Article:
RFIs can be flagged just like comments. Of course, unlike comments, RFIs can also be removed by the questioner/asker.
Making an RFI should require about the same rep as commenting does now.
Providing more info/clarification
We don't need comments for this, and we haven't needed them since everyone gained the power to edit. If you have more information to add to an answer, add the information to the answer. Or make an RFI asking them to put it into their question/answer.
If information isn't supposed to exist in comments, let's make it harder for people to put information into comments. Let's encourage editing the question rather than making a comment.
Though we tend to frown on it on Stack Exchange, discussion is sometimes a very useful tool for getting certain things done. The problem is that it can either spiral out of control (becoming a flame war) or start getting into minutiae that are irrelevant to the actual question/answer at hand.
Thus, I propose the following: we employ our chat facilities. Just under the RFIs is a button for creating/entering a chatroom for the question, similar to the "take it to chat" messages that can pop up in long comment chains. Each question/answer can have its own independent chatroom, where people can discuss whatever needs to be discussed.
It works more or less like now, with the exception that the question/answer associated with the chatroom can always see it and participate.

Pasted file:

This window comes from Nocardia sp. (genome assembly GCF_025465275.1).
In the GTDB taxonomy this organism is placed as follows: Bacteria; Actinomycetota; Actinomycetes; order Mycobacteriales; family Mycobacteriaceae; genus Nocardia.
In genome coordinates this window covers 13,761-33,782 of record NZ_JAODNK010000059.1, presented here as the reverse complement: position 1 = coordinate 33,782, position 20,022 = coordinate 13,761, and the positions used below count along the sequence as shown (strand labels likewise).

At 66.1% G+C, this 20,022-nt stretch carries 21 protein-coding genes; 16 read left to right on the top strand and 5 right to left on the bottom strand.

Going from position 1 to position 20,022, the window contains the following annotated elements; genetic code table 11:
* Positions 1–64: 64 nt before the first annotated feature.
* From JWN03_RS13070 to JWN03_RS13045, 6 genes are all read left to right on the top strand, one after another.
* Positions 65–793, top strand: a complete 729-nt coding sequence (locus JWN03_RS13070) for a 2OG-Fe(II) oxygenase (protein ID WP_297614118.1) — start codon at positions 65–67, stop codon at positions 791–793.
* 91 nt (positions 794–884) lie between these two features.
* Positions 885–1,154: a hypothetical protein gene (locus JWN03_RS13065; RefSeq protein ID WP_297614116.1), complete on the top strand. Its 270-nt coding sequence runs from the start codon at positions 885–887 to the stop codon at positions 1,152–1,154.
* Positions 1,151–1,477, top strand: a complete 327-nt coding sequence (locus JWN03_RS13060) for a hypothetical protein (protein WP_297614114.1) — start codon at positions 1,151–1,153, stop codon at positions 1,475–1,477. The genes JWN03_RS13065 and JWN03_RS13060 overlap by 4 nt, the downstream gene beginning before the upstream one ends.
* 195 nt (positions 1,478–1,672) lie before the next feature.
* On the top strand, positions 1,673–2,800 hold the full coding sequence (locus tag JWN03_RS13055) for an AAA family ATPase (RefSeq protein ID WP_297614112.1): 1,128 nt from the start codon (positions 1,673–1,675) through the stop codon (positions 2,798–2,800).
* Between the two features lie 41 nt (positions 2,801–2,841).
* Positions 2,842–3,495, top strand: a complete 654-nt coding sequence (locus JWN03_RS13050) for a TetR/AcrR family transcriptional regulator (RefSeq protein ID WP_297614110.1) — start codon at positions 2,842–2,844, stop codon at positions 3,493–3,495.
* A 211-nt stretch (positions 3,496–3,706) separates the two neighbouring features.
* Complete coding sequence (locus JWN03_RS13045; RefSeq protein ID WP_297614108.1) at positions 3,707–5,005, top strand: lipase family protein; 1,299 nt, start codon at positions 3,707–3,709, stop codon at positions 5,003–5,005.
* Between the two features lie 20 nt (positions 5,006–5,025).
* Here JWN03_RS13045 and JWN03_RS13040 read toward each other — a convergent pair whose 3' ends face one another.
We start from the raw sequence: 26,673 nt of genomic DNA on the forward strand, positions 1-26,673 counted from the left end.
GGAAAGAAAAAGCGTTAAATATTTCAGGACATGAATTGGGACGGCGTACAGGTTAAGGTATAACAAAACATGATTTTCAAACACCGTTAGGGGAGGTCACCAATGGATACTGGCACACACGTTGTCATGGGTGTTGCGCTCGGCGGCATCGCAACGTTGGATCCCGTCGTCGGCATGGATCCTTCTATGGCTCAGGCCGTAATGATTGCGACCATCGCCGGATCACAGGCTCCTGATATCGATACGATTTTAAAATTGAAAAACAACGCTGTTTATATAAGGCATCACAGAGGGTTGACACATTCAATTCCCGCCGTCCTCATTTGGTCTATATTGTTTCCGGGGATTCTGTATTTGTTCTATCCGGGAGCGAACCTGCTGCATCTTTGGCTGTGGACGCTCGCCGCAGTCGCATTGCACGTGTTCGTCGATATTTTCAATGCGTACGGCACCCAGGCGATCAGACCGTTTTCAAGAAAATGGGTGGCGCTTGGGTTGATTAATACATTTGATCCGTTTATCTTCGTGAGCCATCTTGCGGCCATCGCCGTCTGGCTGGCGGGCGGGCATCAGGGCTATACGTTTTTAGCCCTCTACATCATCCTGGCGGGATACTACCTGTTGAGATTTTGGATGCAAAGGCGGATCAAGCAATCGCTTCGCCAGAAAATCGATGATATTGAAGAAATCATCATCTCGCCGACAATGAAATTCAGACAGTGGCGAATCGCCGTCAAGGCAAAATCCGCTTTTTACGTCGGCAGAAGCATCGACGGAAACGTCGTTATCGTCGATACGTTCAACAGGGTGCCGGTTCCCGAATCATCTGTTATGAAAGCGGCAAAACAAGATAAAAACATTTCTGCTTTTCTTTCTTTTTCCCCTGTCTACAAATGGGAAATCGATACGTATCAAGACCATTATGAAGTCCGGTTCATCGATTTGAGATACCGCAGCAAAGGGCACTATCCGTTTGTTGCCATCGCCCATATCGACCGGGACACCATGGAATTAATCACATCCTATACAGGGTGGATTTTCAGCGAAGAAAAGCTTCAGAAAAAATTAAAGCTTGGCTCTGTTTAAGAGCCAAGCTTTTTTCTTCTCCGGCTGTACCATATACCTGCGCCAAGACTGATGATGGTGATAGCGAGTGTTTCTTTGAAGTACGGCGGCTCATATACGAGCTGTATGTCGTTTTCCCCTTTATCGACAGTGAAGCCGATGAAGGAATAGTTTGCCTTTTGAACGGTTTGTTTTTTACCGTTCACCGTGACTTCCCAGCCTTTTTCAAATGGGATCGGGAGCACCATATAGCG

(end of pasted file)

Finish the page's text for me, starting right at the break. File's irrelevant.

Chat can also be used to discuss RFIs. Perhaps the RFI post can have a button that will bring up a chat window, with the @ notation to notify the person making the RFI.
We could add some UI niceties, like a button that shows the last 5 posts in chat. Or maybe have them appear automatically, like comments now.
More often than not, these are just RFIs with a "-1" in them. Once you get notified that the information has been provided, just remove the downvote. Plain and simple, and far more likely to get rid of downvotes.
Other downvote explanations tend to be more about providing instruction. "This kind of question is not appropriate for SO" kinds of things. We have the chat thread for that.
Ultimately, I don't see any truly productive educational comments that wouldn't be served by chat. Especially if we show the most recent chat postings below the question.
I've obviously never used this system, so I can't claim that it's perfect. But here are some potential issues:
- Because marking an RFI as "not needed" makes it disappear, it is not obvious to a third person that the questioner/answerer has discarded the RFI. It simply disappears. So someone coming to the question after the RFI has been marked as "not needed" may simply think that nobody submitted an RFI on it before. Thus, the person would have to keep marking RFIs when he doesn't want them.
- A possible solution is for the person marking them as "not needed" to be able to keep them around to let people know that this was considered and rejected.